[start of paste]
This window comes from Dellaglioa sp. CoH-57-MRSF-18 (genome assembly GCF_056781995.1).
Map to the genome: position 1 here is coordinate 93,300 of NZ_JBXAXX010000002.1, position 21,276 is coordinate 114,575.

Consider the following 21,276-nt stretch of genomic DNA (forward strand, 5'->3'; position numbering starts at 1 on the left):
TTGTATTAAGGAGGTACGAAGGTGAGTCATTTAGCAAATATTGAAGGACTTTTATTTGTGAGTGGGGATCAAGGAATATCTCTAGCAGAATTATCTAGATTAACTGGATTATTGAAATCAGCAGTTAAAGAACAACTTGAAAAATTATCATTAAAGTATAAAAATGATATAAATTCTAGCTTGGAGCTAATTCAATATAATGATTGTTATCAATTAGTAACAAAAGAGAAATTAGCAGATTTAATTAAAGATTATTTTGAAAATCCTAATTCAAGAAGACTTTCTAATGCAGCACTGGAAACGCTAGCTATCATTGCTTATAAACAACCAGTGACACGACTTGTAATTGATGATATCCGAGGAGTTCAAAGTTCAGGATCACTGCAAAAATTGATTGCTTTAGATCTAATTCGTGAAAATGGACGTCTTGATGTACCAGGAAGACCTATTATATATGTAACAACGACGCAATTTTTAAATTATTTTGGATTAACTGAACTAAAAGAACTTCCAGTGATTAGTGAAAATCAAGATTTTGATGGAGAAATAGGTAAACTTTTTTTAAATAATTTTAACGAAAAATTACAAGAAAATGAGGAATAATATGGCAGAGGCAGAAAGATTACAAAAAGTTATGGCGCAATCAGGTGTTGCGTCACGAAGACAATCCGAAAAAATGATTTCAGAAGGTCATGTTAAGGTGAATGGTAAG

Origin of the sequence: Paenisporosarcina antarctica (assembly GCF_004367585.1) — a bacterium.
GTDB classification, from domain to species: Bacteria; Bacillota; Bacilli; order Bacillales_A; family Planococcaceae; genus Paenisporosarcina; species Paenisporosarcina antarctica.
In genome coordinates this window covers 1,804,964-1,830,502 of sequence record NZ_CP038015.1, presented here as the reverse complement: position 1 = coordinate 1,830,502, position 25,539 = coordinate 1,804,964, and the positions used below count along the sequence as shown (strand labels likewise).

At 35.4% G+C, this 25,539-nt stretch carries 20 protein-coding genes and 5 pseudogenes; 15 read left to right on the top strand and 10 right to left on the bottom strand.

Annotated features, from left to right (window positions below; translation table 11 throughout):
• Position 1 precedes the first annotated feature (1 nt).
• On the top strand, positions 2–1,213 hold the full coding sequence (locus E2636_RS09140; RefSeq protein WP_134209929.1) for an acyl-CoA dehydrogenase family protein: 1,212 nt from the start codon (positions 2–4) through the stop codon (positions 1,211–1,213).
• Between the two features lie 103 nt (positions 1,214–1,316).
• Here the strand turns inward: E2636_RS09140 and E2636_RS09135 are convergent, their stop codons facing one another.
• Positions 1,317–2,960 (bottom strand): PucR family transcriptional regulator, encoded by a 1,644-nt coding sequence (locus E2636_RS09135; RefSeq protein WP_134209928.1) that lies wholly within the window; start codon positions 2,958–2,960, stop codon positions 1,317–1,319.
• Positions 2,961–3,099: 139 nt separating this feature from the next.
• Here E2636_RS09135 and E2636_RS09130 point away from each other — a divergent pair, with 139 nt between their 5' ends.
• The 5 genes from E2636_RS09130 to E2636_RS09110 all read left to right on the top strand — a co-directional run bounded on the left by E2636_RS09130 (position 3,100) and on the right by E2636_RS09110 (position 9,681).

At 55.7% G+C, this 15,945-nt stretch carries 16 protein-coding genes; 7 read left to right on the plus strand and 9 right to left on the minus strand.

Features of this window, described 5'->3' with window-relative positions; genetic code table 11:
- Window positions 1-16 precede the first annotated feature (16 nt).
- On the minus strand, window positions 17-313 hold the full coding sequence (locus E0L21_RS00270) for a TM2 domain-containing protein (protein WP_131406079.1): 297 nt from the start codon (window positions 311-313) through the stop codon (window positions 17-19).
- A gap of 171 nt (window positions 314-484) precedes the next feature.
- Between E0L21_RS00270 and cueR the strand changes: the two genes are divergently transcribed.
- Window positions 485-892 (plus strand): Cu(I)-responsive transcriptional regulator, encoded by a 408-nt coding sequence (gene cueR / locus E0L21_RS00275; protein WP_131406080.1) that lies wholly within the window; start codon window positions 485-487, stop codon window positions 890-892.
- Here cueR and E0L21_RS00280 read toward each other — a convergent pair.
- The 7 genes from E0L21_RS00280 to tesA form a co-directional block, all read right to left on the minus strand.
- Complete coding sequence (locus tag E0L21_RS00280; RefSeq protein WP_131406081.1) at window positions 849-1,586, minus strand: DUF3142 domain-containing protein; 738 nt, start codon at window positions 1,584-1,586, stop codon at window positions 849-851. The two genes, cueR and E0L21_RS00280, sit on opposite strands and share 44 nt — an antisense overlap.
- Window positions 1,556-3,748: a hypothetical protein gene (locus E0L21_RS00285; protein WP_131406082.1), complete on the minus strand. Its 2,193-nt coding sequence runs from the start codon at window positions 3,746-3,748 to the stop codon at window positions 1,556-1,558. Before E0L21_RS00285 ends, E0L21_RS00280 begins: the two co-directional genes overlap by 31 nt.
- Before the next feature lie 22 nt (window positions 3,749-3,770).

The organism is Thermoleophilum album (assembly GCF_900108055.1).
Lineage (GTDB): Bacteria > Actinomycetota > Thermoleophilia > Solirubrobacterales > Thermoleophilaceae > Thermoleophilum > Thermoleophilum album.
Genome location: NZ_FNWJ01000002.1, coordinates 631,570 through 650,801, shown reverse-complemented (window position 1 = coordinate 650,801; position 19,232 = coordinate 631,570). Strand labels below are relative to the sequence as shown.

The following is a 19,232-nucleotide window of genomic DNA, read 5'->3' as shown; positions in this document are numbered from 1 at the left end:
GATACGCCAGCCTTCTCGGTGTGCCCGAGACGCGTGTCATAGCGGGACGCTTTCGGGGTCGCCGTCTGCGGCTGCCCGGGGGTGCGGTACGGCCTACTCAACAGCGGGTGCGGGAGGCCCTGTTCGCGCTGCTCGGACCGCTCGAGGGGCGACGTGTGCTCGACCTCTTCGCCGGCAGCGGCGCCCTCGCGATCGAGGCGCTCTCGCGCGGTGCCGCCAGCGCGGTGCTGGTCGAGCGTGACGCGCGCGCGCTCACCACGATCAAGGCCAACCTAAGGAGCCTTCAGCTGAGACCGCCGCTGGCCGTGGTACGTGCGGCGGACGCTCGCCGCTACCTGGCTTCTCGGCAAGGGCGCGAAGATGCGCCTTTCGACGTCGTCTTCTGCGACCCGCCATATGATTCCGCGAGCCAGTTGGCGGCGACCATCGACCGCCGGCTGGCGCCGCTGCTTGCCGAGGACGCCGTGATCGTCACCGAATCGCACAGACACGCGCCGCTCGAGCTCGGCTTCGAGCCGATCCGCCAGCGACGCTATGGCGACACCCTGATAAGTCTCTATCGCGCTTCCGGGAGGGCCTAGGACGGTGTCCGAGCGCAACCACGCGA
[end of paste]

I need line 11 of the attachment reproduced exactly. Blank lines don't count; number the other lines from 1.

• On the top strand, positions 2–1,213 hold the full coding sequence (locus E2636_RS09140; RefSeq protein WP_134209929.1) for an acyl-CoA dehydrogenase family protein: 1,212 nt from the start codon (positions 2–4) through the stop codon (positions 1,211–1,213).